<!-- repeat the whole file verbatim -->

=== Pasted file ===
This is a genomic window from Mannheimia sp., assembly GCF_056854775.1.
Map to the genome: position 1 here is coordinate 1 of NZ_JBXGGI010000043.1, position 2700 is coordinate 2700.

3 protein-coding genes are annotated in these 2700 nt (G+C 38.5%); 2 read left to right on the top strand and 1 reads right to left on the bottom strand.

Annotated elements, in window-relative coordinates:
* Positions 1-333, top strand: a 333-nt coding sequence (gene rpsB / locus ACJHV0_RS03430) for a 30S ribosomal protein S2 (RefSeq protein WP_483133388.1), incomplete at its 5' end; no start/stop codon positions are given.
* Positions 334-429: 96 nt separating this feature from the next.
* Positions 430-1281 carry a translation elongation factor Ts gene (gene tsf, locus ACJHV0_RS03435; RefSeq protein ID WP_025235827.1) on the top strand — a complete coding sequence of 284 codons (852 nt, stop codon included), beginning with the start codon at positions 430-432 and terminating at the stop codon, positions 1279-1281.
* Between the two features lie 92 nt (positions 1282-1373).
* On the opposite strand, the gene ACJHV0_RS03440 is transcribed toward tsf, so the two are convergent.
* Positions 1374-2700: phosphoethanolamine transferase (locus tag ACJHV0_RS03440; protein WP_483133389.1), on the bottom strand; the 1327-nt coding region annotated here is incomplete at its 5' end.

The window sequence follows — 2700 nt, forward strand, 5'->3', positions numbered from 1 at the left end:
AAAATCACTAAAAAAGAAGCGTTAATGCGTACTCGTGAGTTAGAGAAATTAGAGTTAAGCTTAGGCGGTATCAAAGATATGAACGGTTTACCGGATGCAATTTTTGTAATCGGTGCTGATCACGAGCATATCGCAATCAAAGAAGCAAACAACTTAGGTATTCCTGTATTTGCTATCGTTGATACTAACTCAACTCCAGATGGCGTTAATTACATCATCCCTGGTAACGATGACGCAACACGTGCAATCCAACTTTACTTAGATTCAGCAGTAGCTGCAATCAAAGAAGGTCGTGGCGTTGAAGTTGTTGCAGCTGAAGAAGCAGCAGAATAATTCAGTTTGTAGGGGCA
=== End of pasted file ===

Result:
This is a genomic window from Mannheimia sp., assembly GCF_056854775.1.
Map to the genome: position 1 here is coordinate 1 of NZ_JBXGGI010000043.1, position 2700 is coordinate 2700.

3 protein-coding genes are annotated in these 2700 nt (G+C 38.5%); 2 read left to right on the top strand and 1 reads right to left on the bottom strand.

Annotated elements, in window-relative coordinates:
* Positions 1-333, top strand: a 333-nt coding sequence (gene rpsB / locus ACJHV0_RS03430) for a 30S ribosomal protein S2 (RefSeq protein WP_483133388.1), incomplete at its 5' end; no start/stop codon positions are given.
* Positions 334-429: 96 nt separating this feature from the next.
* Positions 430-1281 carry a translation elongation factor Ts gene (gene tsf, locus ACJHV0_RS03435; RefSeq protein ID WP_025235827.1) on the top strand — a complete coding sequence of 284 codons (852 nt, stop codon included), beginning with the start codon at positions 430-432 and terminating at the stop codon, positions 1279-1281.
* Between the two features lie 92 nt (positions 1282-1373).
* On the opposite strand, the gene ACJHV0_RS03440 is transcribed toward tsf, so the two are convergent.
* Positions 1374-2700: phosphoethanolamine transferase (locus tag ACJHV0_RS03440; protein WP_483133389.1), on the bottom strand; the 1327-nt coding region annotated here is incomplete at its 5' end.

The window sequence follows — 2700 nt, forward strand, 5'->3', positions numbered from 1 at the left end:
AAAATCACTAAAAAAGAAGCGTTAATGCGTACTCGTGAGTTAGAGAAATTAGAGTTAAGCTTAGGCGGTATCAAAGATATGAACGGTTTACCGGATGCAATTTTTGTAATCGGTGCTGATCACGAGCATATCGCAATCAAAGAAGCAAACAACTTAGGTATTCCTGTATTTGCTATCGTTGATACTAACTCAACTCCAGATGGCGTTAATTACATCATCCCTGGTAACGATGACGCAACACGTGCAATCCAACTTTACTTAGATTCAGCAGTAGCTGCAATCAAAGAAGGTCGTGGCGTTGAAGTTGTTGCAGCTGAAGAAGCAGCAGAATAATTCAGTTTGTAGGGGCA